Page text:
The internet only works because of a huge series of agreements between a large number of entities: companies, universities, governments, NGOs and so on. The main ways in which these agreements get made and maintained is through a range of governance organisations that try to keep everything ticking over. The most famous is ICANN, but there are now dozens spread across the planet. Needless to say, even when their legal status is independent and non-profit or similar, nation states often exert great power over decisions made by internet governance organisations, as well as providing funding and political cover.

Astroturfing organisations

Perhaps the newest kind of digital public institution is a curious beast. Instead of attempting to block access to content, the newest generation of organisation instead tries to seed mistrust, fear, uncertainty and doubt in the minds of internet users, primarily through use of social media and comment threads. The ultimate goal is to make citizens distrust the ideas of opponents of whatever regime has put this system in place. Whilst doubtless happening in several countries, the Russian systems appear to be the best documented so far, notably the Internet Research Agency in St Petersburg, documented by the New York Times. Wikipedia calls this phenomenon ‘Web Brigades’ and has a predictably thorough view.

Broadband promotion organisations

All but the most illiberal of countries are trying to promote greater usage of digital networks in order to promote economic growth, skills, and so forth. Many countries have organisations that are dedicated to this, such as EveryoneOn and US Ignite in America and Britain’s ‘Broadband Delivery UK’. They vary from very direct — state owned fixed line and mobile operators receiving orders directly from government — to rather indirect and hopeful, such as broadband promotion groups that are supported by governments but given nothing in the way of meaningful budget or powers.

State broadcasters

Whilst they were, almost without exception, born as creatures of a pre-digital world many state broadcasters have developed substantial digital arms that produce primarily news and entertainment content. Major broadcasters like the BBC in Britain and RAI in Italy have large digital offerings, heavy investment and large teams of people. These are some of the few digitally skilled public organisations that are actually quite high-profile and transparent, many of the others being subsumed by the national security complex and thus hard to peer into.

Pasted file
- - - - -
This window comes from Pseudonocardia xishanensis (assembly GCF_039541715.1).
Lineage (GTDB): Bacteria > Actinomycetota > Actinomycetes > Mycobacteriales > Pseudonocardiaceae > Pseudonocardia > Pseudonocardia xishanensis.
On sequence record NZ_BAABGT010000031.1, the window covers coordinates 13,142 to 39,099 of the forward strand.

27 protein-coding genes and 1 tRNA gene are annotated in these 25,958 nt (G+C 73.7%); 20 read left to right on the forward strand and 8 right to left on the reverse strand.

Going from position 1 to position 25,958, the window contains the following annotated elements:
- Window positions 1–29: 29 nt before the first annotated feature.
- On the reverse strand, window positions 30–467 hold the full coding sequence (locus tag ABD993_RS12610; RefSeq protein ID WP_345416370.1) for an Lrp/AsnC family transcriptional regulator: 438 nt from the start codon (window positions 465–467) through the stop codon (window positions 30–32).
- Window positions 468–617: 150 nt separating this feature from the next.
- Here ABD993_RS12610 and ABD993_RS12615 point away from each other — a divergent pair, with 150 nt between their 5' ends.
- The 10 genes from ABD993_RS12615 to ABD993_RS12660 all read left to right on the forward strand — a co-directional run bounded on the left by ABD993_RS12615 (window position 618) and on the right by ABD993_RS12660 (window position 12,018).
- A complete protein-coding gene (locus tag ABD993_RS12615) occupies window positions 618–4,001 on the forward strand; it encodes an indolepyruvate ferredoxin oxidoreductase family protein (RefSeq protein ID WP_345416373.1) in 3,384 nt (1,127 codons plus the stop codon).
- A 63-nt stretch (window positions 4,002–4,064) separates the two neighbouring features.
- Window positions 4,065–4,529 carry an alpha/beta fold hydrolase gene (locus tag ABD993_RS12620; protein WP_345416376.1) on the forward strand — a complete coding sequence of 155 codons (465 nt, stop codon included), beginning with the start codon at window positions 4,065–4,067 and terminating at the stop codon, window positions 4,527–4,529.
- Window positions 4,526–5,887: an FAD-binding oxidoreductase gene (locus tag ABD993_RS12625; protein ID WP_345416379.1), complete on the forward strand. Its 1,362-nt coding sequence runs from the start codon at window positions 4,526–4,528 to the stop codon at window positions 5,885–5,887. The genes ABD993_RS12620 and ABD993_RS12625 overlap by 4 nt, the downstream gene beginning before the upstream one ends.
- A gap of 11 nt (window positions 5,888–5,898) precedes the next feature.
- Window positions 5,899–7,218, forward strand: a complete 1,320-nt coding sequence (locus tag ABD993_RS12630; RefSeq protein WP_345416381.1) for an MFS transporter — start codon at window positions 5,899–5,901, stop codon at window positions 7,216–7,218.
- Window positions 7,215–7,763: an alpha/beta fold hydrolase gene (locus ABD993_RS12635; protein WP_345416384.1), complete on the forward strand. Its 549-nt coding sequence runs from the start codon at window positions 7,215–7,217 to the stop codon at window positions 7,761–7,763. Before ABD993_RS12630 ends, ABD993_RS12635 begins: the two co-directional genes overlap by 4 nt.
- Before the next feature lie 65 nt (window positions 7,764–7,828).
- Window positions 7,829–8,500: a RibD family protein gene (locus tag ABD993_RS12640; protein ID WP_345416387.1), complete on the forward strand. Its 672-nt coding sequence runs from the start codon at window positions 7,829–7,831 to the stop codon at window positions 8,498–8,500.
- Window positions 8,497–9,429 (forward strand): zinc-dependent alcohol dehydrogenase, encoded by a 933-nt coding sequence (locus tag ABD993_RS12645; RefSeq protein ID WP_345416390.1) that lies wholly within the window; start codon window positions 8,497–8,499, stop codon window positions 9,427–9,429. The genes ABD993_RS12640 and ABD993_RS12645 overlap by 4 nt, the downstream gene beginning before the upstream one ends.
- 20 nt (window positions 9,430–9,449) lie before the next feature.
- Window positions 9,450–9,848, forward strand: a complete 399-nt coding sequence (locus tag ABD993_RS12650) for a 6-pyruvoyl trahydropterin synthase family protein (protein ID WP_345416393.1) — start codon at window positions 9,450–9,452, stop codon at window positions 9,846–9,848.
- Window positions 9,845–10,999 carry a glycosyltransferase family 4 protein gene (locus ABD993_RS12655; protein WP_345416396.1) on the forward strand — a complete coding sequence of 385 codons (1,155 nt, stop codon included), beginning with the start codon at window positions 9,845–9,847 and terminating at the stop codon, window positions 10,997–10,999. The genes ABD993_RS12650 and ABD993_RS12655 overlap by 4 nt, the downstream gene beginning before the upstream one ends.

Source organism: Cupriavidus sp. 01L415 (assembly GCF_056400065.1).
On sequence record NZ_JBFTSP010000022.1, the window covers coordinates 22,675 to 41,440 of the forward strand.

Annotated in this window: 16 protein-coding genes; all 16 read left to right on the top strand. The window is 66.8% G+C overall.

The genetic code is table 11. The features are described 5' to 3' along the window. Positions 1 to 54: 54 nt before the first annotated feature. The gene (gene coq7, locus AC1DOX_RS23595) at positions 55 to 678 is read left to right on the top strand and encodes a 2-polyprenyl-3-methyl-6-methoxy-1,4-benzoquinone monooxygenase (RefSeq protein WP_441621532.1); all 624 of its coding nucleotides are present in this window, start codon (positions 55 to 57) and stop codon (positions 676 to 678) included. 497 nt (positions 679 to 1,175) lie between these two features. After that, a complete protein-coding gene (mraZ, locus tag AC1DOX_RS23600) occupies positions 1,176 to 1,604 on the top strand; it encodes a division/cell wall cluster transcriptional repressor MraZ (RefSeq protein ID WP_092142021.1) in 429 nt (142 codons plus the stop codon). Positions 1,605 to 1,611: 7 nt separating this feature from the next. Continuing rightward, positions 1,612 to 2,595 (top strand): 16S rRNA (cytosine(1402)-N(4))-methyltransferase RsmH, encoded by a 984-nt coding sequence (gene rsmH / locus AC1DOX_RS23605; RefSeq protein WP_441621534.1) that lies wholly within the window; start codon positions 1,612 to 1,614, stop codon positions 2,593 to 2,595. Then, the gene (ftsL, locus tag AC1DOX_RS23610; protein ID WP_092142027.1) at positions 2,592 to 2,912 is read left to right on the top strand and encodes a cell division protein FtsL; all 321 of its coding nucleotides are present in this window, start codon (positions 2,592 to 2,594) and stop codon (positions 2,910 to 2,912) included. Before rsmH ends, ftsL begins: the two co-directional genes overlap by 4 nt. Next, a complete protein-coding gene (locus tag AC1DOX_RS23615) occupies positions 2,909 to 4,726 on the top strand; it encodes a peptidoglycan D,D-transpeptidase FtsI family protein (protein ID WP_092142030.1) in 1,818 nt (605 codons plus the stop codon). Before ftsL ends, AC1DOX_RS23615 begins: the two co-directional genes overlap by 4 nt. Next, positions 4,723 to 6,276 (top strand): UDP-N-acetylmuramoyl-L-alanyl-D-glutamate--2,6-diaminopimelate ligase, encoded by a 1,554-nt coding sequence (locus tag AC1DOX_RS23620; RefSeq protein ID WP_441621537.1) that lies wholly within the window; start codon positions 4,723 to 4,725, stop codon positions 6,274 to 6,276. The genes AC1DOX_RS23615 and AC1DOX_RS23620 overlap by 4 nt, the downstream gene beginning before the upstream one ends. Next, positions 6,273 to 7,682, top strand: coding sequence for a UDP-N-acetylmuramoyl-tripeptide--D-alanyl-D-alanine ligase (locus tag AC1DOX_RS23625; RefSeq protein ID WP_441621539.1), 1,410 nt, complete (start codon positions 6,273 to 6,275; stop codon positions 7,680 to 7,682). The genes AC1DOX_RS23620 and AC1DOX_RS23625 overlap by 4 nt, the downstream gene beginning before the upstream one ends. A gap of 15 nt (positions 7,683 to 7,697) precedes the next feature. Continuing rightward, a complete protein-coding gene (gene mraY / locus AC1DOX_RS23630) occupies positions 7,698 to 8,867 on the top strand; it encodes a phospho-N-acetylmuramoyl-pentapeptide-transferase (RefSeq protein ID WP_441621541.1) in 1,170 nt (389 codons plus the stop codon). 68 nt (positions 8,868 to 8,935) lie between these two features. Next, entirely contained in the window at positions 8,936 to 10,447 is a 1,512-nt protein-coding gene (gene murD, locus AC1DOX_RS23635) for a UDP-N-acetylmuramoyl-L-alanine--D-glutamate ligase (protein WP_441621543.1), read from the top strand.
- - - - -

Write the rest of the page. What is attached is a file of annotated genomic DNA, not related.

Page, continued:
Updated — 7th December 2015

Edward Saperia reminds me that, rather embarrassingly, I had forgotten to include GDS. So…

Government Digital Services (plural)

As governments begin to realise that their traditional IT procurement systems are incapable of delivering modern public services that are either usable or reasonably priced, calls for ‘something to be done’ mount steadily.

The ‘something’ that was tried in the UK was the creation of a major new government business unit, the Government Digital Service, staffed with a team with a fundamentally different mindset (agile, user focused, risk-taking), and a fundamentally different mission (high quality user experience) from the previous IT departments. It was also given substantial budgetary control over other parts of government, and strong top level support.

Imitators are now just starting to emerge, for example in the USA, but the spread of true copies is likely to be slow. Vested interests and generational attitudes are likely to block the big changes in procurement, staffing and power structures required. It will probably take a couple of decades before such units exist in most rich countries.

What’s missing?

I’ve intentionally skipped over the digitisation of normal government departments, to prevent this post becoming a list of all known government functions. But I would like to know if readers from any country have come across any other partly or mainly publicly funded institutions that have been born solely because of the rise of the Internet. Are there any teach-kids-to-code organisations so big they could be called real public institutions, for example?

In part 2 of this post, I will move on from documenting to speculating (Update — here is part 2). What sorts of new digital public institutions might appear, around the world? What do you think?